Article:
|Yitong Li||Duke University|
|Michael Murias||Duke University|
|Geraldine Dawson||Duke University|
|David Carlson||Duke University|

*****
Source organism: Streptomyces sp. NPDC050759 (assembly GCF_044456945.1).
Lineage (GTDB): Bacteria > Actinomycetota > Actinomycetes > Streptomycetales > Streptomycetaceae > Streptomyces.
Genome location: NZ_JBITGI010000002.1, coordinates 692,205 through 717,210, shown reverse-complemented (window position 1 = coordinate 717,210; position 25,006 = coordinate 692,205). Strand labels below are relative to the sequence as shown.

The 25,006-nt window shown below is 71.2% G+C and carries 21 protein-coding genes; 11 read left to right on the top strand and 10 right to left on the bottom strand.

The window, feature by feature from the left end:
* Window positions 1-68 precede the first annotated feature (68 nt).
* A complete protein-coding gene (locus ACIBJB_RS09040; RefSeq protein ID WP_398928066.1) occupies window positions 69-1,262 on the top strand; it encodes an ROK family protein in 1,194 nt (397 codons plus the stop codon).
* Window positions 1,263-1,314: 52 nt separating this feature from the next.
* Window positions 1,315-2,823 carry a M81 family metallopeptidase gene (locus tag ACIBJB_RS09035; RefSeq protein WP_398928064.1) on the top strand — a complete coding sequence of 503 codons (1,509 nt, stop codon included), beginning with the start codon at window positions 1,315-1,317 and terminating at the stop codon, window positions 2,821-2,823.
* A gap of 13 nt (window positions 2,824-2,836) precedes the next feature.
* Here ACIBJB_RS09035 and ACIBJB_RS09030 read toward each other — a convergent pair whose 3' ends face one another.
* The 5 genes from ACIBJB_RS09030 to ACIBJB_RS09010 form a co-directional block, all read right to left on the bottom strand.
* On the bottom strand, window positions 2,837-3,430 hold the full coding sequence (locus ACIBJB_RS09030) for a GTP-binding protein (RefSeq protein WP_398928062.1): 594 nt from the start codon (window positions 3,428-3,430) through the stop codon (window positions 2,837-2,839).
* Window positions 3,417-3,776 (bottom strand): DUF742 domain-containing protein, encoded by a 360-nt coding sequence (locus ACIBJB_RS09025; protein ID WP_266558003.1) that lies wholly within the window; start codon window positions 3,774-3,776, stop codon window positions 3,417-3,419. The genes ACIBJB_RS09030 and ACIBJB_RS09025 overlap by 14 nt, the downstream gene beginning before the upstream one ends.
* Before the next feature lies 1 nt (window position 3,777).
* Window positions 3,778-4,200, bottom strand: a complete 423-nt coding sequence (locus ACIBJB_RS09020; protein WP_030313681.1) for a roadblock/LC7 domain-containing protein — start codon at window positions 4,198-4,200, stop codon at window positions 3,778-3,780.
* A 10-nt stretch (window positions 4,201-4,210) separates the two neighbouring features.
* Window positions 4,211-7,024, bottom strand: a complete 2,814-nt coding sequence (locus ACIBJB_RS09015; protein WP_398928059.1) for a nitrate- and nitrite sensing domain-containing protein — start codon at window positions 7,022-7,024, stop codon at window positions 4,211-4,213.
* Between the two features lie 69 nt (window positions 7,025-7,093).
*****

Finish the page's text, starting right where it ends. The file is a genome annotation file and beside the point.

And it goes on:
In many biological and medical contexts, we construct a large labeled corpus by aggregating many sources to use in target prediction tasks. Unfortunately, many of the sources may be irrelevant to our target task, so ignoring the structure of the dataset is detrimental. This work proposes a novel approach, the Multiple Domain Matching Network (MDMN), to exploit this structure. MDMN embeds all data into a shared feature space while learning which domains share strong statistical relationships. These relationships are often insightful in their own right, and they allow domains to share strength without interference from irrelevant data. This methodology builds on existing distribution-matching approaches by assuming that source domains are varied and outcomes multi-factorial. Therefore, each domain should only match a relevant subset. Theoretical analysis shows that the proposed approach can have a tighter generalization bound than existing multiple-domain adaptation approaches. Empirically, we show that the proposed methodology handles higher numbers of source domains (up to 21 empirically), and provides state-of-the-art performance on image, text, and multi-channel time series classification, including clinically relevant data of a novel treatment of Autism Spectrum Disorder.